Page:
The crown poses some problems as it seems to be of a diadem set with small pearls and two groups of three larger pearls but also with three hoops. It is uncertain what rank was meant with this crown as it is something in between a royal crown and a crown of a count. This could mean that the status of the colony was uncertain. [4]

The arms were used until the end of  Dutch rule in 1664 and possibly again in 1673-’74.



Seal of the Colony of Nieuw Nederland.


Nieuw Amsterdam



The capital of Nieuw Nederland was Nieuw Amsterdam, numbering some 900 inhabitants in the time of the WIC. In 1630 an achievement was proposed for the city. This consisted of the arms of Amsterdam and a chief of a beaver in its colours on a white field. The arms were crowned with the Imperial Crown (borrowed from the achievement of Amsterdam) charged with the cypher of the Amsterdam chamber of the W.I.C., and supported by two beavers. This proposal was rejected. Later we see arms consisting of the arms of Amsterdam, the dexter part paly uneven Gules and Argent, the sinister part paly uneven Argent and Gules. The arms are crested by a beaver passant and is below some curtains charged with a shield of the WIC-cypher. These arms are also on the seal of the city. In 1664 Nieuw Amsterdam was renamed New York and the city is situated in the State of New York now.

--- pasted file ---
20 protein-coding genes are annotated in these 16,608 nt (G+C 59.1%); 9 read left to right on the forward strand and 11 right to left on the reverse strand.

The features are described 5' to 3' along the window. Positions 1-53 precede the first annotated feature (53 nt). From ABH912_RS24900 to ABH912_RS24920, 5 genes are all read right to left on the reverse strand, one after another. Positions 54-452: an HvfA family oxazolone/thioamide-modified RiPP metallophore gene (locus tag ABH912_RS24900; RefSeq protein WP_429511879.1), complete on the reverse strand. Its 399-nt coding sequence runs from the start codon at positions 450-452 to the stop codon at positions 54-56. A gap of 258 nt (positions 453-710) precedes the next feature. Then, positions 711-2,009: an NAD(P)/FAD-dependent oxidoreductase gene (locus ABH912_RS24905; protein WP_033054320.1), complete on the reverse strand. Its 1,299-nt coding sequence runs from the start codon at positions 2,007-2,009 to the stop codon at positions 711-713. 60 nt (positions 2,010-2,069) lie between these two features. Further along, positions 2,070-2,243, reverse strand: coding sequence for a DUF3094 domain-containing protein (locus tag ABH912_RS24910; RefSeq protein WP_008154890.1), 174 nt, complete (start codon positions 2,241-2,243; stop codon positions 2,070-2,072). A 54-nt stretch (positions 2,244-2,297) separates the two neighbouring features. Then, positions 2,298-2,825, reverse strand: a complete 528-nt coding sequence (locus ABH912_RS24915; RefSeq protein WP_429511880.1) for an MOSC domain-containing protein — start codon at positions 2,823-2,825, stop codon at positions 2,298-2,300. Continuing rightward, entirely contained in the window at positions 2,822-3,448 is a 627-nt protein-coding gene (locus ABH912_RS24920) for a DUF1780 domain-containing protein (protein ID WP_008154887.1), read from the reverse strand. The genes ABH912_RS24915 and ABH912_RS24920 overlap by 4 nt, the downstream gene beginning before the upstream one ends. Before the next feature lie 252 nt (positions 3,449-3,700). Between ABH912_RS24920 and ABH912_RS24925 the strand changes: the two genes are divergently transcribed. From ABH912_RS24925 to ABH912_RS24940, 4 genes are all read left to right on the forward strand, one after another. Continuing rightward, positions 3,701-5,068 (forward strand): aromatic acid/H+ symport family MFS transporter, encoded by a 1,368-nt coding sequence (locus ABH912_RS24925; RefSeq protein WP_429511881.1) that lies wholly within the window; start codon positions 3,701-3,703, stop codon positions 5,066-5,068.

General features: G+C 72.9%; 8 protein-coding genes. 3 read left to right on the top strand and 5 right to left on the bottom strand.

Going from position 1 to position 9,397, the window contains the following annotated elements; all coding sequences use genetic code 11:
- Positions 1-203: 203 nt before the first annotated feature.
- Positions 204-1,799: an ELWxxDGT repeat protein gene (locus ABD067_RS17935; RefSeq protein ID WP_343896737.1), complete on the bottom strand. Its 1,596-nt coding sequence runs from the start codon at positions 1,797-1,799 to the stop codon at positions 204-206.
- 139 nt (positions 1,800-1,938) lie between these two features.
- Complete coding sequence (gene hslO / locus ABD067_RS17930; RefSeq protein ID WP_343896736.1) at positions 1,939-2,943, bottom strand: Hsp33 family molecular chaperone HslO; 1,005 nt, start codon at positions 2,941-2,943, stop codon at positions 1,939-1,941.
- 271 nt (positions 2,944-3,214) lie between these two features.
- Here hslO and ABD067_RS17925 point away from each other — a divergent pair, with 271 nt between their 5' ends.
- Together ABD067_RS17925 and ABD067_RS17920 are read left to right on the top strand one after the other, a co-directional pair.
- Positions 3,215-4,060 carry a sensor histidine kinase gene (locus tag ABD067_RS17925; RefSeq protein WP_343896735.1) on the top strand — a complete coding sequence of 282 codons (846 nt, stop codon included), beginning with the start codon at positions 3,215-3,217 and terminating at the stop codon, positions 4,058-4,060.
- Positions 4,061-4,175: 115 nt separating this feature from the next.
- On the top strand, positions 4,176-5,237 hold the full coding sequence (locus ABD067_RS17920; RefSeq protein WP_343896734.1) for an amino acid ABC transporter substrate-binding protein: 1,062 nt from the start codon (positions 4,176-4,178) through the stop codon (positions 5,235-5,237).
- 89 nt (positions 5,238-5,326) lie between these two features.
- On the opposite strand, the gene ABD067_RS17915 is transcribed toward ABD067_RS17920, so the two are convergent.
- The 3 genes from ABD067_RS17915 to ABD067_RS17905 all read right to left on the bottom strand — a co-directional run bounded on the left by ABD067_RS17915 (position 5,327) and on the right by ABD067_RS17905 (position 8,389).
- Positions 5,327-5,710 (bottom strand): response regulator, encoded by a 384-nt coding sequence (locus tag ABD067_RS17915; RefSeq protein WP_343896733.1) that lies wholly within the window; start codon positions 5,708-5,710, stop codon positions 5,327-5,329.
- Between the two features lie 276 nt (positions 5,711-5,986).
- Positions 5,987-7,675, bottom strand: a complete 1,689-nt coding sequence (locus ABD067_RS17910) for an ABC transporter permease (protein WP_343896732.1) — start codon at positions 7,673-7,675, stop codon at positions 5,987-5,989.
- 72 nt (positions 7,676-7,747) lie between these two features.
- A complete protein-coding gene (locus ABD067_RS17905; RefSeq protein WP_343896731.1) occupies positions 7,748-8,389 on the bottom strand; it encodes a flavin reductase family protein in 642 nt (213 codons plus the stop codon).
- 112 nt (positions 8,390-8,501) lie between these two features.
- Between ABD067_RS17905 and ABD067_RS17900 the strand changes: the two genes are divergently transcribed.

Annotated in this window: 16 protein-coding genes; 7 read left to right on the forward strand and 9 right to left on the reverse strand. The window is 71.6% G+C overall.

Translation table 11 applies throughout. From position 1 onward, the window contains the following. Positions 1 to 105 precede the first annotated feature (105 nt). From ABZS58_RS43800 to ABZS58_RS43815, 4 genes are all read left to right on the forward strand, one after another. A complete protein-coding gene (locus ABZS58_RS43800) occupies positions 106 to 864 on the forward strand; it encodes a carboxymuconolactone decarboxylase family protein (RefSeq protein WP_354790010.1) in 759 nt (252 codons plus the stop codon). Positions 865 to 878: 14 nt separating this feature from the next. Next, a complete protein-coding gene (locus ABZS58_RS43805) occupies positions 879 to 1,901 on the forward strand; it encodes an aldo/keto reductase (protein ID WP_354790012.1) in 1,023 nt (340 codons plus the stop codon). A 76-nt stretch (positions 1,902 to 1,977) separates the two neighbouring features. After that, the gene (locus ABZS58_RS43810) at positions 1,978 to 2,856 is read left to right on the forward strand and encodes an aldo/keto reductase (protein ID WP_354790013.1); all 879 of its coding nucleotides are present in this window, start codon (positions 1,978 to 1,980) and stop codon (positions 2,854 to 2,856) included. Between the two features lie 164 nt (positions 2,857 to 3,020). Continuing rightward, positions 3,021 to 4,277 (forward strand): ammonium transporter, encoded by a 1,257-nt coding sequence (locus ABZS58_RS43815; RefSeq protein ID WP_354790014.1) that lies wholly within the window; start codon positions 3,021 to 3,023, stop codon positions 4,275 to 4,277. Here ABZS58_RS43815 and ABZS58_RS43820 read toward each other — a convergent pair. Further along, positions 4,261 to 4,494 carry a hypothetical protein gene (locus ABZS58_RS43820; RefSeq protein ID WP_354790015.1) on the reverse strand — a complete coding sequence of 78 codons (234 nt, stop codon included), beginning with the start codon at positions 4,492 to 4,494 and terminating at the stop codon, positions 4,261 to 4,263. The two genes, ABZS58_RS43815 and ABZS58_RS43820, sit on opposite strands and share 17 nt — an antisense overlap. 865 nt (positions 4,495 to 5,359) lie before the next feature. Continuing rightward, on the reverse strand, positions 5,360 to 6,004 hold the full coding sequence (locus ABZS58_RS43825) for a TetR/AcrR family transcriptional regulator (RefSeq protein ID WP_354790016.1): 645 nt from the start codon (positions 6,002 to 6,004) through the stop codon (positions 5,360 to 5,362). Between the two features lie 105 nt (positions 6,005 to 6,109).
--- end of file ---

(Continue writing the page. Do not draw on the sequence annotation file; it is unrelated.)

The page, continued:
Project for the achievement of Nieuw Amsterdam, 1630. Not adopted.

New York Historical Society - http://www.nyhistory.org/node/56636



Arms of Nieuw Amsterdam

as on the frontispiece of the “Beschryvinge van Nieuw Nederlant” by Adriaen van der Donck, 1656.


Photo Flickr

Seal of Nieuw Amsterdam

The arms of the city crested by the cypher of the WIC. L.: SIGILLUM AMSTELODAMENSIS IN NOVA BELGII


Also see: http://manhattanunlocked.blogspot.nl/2010/11/architecture-lesson-1.html



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© Hubert de Vries 2010-02-09. Updated 2011-04-04; 2013-02-19


[1]) Schutte, O: Catalogus der Zegelstempels, berustende in het Koninklijk Penningkabinet en enige andere verzamelingen. In: De Nederlandsche Leeuw 1971 n° 11, n°s 30-34, 35-41 (different chambers). Felhoen-Kraal, J.: Wapens en Zegels van Suriname, Amsterdam, 1950 pp. 8-9, figs 2-8.  

[2] ) Such a crown was worn for example by Margaretha of  Parma, governor of the Netherlands (1559-’67).

[3] ) The load of  ‘t Wapen van Amsterdam in 1626 for example, counted 7246 beaver-skins on a total amount of  8183 skins (89%).

[4]) Zieber in his “Heraldry in America” writes about the arms of Nieuw Nederland (p. 162): “This is the first public seal of the Province, and is thus described: “Argent, a Beaver, proper, Crest, a Coronet, Legend, SIGILLVM NOVI BELGII.” In a paper by Van der Donck, entitled “Further Observations on the Petition of the Commonalty of New Netherland”, it is stated, that “New Netherland was called a Province because it was invested by their High Mightinesses with the Arms of an Earl”.  In this blasoning the orange bordure and the twist of wampum, visible on the seal, are omitted. There is no other documentation available.